The quest for good data on the COVID-19 pandemic

29 Apr 2020 12:29 | Mark Humphries (Administrator)

I’m a data geek, so I tend to see things through the prism of data. The COVID-19 pandemic is no exception. While some people are glued to the daily theatre of government briefings, I’m looking for reliable sources of information. In particular I’m looking for evidence of how the pandemic is evolving, how long we’re likely to be in lockdown and what is the impact likely to be for me, my family, my colleagues and my clients.

There is certainly lots of data out there, but how do you filter out the noise, because the data is very noisy at the moment with some very wild claims and data that appears to support such a broad range of positions and theories. The conspiracy theorists are having a field day, but let’s not go down that rabbit hole.

My favourite source for information at the moment is the FT. In particular the work of John Burn-Murdoch (@jburnmurdoch) and Chris Giles (@ChrisGiles_). John collates data from around the world to produce a series of daily trackers showing high quality visualisations including daily rates of new cases and deaths, which are the two trackers that I check every day. Chris merges the official daily count of COVID-19 hospital deaths from the Department of Health and Social Care with the weekly total death statistics from the ONS, to produce an estimate of the total COVID-19 deaths.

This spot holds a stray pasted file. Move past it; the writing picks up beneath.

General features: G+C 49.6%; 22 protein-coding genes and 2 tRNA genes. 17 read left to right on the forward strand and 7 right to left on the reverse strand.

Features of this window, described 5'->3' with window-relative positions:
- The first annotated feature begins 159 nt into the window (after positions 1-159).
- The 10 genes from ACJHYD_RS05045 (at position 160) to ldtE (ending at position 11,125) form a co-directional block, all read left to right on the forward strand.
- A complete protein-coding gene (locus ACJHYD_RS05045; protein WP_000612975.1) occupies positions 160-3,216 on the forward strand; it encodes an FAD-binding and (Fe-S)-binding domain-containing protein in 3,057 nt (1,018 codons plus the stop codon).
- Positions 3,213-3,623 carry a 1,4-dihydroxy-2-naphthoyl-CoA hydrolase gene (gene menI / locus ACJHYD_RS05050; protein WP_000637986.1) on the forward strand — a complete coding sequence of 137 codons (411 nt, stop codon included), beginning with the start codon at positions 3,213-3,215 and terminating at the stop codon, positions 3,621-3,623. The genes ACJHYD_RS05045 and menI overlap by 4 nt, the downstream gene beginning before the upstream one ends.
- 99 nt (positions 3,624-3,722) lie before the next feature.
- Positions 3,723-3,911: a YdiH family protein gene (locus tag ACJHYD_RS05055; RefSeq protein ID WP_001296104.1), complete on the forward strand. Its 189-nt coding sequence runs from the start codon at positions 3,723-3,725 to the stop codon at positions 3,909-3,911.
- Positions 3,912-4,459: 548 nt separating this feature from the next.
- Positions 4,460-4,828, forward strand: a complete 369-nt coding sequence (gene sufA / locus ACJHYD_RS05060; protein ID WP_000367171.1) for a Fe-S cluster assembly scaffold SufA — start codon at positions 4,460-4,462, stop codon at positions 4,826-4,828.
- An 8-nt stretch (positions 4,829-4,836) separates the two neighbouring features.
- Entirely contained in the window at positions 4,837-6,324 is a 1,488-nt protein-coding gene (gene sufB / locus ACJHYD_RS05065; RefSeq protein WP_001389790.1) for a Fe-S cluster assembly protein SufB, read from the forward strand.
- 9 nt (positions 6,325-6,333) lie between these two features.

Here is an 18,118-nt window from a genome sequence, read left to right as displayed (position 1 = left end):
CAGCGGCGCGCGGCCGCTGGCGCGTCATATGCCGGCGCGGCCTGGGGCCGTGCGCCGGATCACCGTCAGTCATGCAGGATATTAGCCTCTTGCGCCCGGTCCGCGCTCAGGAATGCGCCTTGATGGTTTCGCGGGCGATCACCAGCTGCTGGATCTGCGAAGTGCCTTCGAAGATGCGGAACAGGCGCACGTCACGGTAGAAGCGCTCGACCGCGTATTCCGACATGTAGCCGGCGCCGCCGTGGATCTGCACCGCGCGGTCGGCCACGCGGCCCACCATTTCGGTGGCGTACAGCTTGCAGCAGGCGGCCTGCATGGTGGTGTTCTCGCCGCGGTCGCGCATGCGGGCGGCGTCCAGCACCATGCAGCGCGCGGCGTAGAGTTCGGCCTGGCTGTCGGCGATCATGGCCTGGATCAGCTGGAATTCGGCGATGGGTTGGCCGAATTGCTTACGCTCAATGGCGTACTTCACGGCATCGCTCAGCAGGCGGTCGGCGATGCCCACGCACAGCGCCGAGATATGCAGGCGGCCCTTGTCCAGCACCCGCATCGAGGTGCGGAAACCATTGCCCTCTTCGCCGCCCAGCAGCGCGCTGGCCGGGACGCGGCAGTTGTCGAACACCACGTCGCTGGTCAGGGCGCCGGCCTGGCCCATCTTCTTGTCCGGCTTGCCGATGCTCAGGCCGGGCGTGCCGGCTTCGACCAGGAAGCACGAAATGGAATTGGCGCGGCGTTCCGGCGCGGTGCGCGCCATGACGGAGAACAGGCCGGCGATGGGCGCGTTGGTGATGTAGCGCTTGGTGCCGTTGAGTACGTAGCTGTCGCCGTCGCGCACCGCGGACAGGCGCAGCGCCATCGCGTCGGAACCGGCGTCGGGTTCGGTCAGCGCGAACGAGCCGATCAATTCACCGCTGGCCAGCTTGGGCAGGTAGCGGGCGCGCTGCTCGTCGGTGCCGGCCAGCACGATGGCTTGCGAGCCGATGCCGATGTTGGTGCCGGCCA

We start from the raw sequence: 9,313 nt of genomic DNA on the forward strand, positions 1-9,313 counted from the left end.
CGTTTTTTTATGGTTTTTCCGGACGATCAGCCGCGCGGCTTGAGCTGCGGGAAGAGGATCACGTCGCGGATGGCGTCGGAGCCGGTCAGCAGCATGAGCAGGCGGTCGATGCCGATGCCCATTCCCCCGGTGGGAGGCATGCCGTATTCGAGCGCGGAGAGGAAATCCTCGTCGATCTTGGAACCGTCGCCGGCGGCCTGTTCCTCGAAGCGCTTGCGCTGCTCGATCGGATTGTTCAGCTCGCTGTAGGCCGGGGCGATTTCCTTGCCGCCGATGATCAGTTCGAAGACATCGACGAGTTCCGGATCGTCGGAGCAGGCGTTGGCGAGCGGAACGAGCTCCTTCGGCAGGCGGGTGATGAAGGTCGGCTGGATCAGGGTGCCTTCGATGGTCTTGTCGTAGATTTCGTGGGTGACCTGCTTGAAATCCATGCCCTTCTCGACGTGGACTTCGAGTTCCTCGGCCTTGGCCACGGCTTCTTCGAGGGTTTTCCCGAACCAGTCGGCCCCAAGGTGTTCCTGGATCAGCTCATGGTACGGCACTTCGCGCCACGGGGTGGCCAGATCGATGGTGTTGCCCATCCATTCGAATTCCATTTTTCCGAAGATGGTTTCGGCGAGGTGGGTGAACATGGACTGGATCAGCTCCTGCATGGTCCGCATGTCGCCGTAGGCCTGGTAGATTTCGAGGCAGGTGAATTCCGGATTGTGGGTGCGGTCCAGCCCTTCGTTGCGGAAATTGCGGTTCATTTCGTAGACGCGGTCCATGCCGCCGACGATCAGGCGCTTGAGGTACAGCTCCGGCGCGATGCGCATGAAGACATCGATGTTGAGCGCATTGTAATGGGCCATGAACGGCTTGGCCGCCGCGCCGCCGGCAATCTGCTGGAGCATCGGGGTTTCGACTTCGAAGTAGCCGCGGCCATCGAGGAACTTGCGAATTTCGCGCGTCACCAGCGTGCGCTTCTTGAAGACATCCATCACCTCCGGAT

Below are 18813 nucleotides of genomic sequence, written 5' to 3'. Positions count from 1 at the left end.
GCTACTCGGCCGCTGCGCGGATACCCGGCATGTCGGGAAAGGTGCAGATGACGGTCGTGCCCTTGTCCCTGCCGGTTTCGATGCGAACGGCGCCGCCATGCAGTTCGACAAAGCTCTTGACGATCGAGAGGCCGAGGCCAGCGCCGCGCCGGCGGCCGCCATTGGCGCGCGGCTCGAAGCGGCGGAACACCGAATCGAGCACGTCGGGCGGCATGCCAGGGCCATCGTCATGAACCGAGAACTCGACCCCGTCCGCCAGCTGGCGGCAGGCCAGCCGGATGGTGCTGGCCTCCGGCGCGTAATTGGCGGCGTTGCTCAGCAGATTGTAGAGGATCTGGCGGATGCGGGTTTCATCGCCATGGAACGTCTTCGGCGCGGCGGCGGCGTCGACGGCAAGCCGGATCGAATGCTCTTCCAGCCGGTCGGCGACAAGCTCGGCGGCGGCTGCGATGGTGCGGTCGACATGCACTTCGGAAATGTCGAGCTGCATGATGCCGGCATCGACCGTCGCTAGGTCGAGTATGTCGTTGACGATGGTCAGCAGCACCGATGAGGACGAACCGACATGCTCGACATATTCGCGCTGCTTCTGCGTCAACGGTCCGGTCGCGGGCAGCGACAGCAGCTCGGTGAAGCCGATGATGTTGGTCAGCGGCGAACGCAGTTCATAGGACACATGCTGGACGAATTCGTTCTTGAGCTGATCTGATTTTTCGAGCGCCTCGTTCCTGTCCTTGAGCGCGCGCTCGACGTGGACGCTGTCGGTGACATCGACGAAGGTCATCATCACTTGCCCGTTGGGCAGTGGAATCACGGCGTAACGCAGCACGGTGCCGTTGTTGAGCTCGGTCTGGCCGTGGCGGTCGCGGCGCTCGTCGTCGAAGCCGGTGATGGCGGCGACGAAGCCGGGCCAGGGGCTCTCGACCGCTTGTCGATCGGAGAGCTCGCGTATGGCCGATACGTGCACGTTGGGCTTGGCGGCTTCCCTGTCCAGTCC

There are two things that I really like about their work. The first is that the information is presented in a very clear way. John uses logarithmic scales which means that the slope of the line is the most important thing. A straight line represents exponential growth, and while we were in that very scary phase, the straight line showed very clearly how serious the situation was. The same visualisations are also now showing that lockdown measures are working and both deaths and new cases are coming down. I can see all this in less than 30 seconds every morning. Meanwhile Chris’s visualisations show the difference between weekly deaths now and the five year average, with the implication being that the difference is down to COVID-19, which is clearly much worse than seasonal flu.

The second thing I like is the fact that they both show their working and they are clear about the uncertainties and the assumptions that they make. John has a useful and informative video clip explaining why he uses the logarithmic scale, where his source data comes from, and what the inconsistencies are. He is open about the fact that the data is very noisy, and what he has done to compensate for this. He has settled on a 7 day rolling average, for example, to smooth out some of the noise in the daily reporting. Chris documents the assumptions that he makes about merging two separate data sources, and he is clear about when and why he changes those assumptions. The fact that they show their working in such a transparent manner, and that they patiently respond on Twitter to questions and criticisms allows me to validate their output for myself, to the extent that I trust it. I feel confident that I understand what their work shows and what it can’t.

The COVID-19 pandemic is topical, and it’s putting some data under the spotlight, but it’s highlighting some unchanging truths, fundamentals if you like. To make sense of data requires rigour, including understanding where data has come from (lineage), how reliable it is (quality) and what it actually means.

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